The Most Magnificent Map Ever Made
Women in Physics Public Lecture
Hosted by the Department of Physics and Astronomy
This event is free and open to the public.
For all of history, humans have observed the Milky Way galaxy by eye as a structure encircling our night sky. However, only within the last 100 years have humans learned that the Milky Way is not the only galaxy in the Universe. Within the last two decades, we have learned that the Sun is one of hundreds of billions of stars in the Milky Way, that the Milky Way is one of hundreds of billions of galaxies in the Universe, and that galaxies exist that are only one ten millionth as luminous as the Milky Way. Astronomers now use the Milky Way as a lens through which we can learn about galaxy formation and dark matter. This evolution in cosmic understanding has guided a corresponding evolution of thought in humankind's place in the universe.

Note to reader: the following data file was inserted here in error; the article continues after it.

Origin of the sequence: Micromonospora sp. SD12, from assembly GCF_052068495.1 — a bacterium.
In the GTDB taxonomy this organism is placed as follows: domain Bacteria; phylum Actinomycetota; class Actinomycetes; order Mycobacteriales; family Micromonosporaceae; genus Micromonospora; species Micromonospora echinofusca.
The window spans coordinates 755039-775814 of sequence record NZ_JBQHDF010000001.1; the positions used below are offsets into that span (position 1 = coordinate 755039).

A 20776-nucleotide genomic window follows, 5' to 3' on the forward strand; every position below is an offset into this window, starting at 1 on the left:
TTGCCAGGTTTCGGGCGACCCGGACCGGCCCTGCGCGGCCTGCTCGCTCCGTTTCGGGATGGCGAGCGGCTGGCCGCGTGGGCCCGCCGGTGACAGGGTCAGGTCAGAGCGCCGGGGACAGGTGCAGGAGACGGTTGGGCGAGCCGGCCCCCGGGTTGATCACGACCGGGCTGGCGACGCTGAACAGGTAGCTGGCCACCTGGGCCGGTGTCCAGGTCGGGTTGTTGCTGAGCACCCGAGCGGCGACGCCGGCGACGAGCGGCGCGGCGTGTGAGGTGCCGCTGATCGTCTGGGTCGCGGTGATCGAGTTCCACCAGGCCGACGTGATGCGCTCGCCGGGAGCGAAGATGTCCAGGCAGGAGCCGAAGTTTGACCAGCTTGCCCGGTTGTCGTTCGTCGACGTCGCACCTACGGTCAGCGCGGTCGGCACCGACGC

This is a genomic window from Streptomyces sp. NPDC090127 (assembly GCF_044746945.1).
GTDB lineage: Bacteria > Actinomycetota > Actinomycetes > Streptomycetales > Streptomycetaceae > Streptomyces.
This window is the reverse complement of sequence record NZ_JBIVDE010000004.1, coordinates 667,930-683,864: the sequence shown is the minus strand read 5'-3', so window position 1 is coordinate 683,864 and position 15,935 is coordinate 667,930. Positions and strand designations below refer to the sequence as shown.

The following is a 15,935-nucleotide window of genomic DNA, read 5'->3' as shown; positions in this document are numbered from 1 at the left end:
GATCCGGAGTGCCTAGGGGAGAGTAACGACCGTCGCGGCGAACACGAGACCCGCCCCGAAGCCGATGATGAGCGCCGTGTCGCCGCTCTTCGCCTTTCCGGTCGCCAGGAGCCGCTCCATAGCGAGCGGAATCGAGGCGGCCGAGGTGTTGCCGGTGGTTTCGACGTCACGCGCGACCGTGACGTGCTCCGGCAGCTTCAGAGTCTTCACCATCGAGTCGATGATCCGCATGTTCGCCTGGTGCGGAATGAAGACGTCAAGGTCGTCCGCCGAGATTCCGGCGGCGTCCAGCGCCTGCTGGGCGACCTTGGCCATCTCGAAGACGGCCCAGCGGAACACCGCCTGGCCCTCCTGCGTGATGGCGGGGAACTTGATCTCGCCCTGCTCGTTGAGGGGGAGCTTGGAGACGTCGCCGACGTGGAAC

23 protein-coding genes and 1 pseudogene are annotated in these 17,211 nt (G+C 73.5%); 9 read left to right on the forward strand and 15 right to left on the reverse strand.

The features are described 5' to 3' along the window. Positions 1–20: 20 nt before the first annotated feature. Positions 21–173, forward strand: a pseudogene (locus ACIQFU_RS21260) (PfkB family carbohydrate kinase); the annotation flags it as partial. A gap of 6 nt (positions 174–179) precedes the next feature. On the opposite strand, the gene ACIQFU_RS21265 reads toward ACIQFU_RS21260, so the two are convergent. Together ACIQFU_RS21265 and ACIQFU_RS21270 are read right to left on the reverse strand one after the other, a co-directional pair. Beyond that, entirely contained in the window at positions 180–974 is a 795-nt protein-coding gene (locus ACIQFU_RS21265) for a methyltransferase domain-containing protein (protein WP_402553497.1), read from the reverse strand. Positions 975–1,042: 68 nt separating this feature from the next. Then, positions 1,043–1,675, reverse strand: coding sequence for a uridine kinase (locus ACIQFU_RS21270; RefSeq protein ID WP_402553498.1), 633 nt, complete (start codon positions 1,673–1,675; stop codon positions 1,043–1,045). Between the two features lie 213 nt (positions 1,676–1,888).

This evolution has been fueled by increasingly enormous and high-fidelity digital maps of our cosmic surroundings. In 2022, the Large Synoptic Survey Telescope (LSST) will embark on making a 10-year, 800-frame movie of half of the sky, enabling another giant leap forward in astronomers' ability to map the Milky Way and far beyond. Viewing a single, full-resolution LSST image will require 400 HDTVs (~half the size of a basketball court). LSST will be a discovery machine for an enormous number and diversity of objects, including Near Earth Objects, distant supernovae, and ultra-faint galaxies.
This event is made possible by a grant from the Fund to Encourage Women (FEW) of the Trustees' Council of Penn Women.